FAfter a promising travel season in the fall of 2021, European airlines are forced to significantly reduce their next flight schedules in winter due to a drop in bookings.
The Lufthansa Group has confirmed that it will cancel 33,000 winter flights, or around 10% of its schedule, according to a statement from Lufthansa Group Chairman and CEO Carsten Spohr sent to AFAR.
âIn the fall, we were still pleasantly surprised to see how well our business had recovered. But from mid-January to February, we actually see a big drop in bookings, âSpohr said.
The Lufthansa Group is one of the largest airlines in Europe and consists of the German airline Lufthansa, as well as Swiss International Airlines, Austrian Airlines, Brussels Airlines and Eurowings. The company did not specify which flights were being cut and whether they included transatlantic service.
Lufthansa is not the only European airline to make reductions. Irish low-cost airline Ryanair is also cutting its January schedule by 33% due to a drop in bookings the airline attributed to the Omicron variant and tighter travel restrictions across Europe.
Ryanair reduced its capacity in January from around 10 million passengers to between 6 and 7 million passengers. The carrier said it was in standby mode for February and March. âIn light of the current uncertainty regarding the Omicron variant. . . no reduction in schedules has yet been decided for February or March 2022. These schedules will be reviewed in January as more scientific information becomes available on the Omicron variant, âRyanair said in a statement on the January reductions.
The drop in winter flights came just as some international carriers had started increasing their flight offers to Europe for 2022. On December 14, Lufthansa announced it would offer more flights to and from the States. United in 2022 than ever before, including a new route from St. Louis, Missouri to Frankfurt that starts in June 2022 and marks the first non-stop flight to Europe from St. Louis in 20 years.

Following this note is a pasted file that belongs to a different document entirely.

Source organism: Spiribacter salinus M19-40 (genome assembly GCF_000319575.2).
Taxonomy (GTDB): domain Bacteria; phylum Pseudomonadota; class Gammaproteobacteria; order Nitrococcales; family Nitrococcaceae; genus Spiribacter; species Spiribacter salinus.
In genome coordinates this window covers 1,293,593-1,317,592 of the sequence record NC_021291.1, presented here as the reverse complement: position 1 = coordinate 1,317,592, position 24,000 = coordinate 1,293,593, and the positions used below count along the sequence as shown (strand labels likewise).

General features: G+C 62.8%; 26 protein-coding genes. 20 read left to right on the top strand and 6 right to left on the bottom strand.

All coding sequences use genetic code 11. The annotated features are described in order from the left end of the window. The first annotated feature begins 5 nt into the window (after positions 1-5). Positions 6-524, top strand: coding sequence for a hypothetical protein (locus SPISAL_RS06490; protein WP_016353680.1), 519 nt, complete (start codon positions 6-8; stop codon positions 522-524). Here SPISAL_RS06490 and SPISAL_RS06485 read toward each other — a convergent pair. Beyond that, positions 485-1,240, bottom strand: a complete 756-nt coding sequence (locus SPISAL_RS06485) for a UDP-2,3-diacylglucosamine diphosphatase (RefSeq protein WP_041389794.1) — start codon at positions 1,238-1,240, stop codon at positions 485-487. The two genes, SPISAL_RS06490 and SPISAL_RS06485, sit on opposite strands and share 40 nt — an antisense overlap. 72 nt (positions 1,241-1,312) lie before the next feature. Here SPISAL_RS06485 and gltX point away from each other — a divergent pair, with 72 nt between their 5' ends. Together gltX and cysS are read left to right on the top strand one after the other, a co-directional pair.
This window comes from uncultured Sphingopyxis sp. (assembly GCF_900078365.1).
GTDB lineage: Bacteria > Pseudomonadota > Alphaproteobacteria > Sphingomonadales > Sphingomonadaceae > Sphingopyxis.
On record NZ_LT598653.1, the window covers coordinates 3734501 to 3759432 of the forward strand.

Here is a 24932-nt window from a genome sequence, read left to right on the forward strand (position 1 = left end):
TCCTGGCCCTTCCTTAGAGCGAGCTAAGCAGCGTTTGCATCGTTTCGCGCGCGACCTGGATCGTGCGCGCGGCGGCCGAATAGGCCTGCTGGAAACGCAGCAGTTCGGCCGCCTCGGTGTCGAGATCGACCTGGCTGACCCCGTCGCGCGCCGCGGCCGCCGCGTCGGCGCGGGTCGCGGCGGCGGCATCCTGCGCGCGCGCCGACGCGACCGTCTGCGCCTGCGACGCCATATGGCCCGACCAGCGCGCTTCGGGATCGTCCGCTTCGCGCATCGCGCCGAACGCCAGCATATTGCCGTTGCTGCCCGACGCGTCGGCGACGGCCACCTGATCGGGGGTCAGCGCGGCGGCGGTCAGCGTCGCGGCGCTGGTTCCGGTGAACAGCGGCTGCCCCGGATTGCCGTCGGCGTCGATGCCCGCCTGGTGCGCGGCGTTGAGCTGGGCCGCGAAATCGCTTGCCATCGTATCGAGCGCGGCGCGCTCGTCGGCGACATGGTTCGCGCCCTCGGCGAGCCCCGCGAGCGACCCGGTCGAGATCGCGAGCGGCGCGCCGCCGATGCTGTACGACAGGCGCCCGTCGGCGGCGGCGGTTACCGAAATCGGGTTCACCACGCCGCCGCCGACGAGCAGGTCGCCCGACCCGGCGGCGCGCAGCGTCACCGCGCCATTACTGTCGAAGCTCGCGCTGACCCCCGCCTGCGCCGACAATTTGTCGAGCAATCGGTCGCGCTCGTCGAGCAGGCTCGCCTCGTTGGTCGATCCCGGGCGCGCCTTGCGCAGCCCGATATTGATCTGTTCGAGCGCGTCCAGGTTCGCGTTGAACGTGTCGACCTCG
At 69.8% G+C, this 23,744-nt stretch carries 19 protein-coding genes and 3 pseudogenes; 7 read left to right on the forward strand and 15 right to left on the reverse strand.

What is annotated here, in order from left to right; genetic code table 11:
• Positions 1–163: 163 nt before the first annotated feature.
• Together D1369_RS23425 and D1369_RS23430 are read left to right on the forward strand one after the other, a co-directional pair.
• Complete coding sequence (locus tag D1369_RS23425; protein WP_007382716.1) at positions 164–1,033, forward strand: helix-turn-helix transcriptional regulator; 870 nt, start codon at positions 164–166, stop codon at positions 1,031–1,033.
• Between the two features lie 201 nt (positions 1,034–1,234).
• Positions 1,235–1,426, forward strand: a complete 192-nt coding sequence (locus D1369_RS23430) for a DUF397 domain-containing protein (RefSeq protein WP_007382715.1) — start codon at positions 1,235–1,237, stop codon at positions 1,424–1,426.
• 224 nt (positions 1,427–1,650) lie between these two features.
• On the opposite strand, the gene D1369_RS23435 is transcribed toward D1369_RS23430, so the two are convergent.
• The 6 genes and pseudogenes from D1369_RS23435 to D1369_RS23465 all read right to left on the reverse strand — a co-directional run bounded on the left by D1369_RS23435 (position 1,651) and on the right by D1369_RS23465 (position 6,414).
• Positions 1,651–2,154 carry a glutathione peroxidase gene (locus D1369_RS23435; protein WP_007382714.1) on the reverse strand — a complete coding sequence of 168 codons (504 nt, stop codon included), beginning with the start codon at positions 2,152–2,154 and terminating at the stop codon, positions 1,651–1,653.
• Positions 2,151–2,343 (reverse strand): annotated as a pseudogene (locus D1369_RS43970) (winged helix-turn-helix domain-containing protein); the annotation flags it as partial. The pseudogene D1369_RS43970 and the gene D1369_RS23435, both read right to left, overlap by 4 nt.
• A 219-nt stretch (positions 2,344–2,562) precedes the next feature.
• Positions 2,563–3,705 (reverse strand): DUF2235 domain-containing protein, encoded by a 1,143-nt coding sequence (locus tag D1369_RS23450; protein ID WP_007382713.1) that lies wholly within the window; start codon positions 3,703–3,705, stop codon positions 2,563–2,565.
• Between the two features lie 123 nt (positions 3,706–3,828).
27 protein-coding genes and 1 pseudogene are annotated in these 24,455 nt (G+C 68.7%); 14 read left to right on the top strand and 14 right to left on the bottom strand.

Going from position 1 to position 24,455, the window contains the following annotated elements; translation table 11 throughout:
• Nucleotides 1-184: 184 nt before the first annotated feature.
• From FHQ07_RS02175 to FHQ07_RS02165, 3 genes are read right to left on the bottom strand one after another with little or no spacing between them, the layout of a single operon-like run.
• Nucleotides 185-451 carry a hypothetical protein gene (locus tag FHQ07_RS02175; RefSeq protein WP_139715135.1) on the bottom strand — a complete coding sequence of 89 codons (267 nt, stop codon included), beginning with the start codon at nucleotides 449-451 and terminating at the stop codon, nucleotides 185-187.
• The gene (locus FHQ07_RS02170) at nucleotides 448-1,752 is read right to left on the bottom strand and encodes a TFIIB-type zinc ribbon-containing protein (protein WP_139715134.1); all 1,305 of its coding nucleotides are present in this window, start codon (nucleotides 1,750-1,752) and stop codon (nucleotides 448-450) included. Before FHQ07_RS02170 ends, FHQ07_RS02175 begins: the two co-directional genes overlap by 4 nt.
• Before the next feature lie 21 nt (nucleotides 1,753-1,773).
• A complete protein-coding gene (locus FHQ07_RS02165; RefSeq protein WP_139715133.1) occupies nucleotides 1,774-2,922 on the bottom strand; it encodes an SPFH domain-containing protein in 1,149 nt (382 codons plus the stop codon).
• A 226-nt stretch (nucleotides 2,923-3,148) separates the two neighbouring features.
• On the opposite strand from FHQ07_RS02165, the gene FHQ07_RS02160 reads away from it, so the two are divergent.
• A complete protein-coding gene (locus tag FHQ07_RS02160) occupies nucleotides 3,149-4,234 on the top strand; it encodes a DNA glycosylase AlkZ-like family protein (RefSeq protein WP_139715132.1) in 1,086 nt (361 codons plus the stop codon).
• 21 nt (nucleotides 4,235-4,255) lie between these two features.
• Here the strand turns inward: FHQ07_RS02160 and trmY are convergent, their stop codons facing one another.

Lufthansa also plans to introduce its first flights to Stavanger, Norway; Liverpool, UK; and Rennes, France this year.
In mid-December, even as it announced it would cut service to some smaller U.S. hubs, Delta Air Lines revealed it would be bringing its flights back from New York’s John F. Kennedy International Airport to Stockholm. , in Sweden, for 2022, a return that is five years in the making, according to the carrier.
The airline said it plans to operate up to 70 daily flights to and from 21 destinations in Europe from 10 US airports this summer.
If financial markets are any indication, the current winter travel crisis in Europe could be short-lived. the Financial Time reported that airline shares began to rebound on Jan.4, in hopes that the threat posed by the Omicron variant will begin to subside.
âThe global theme in the markets is that we have reached the peak of COVID,â said Roger Lee, head of UK equity strategy at Investec. Financial Time.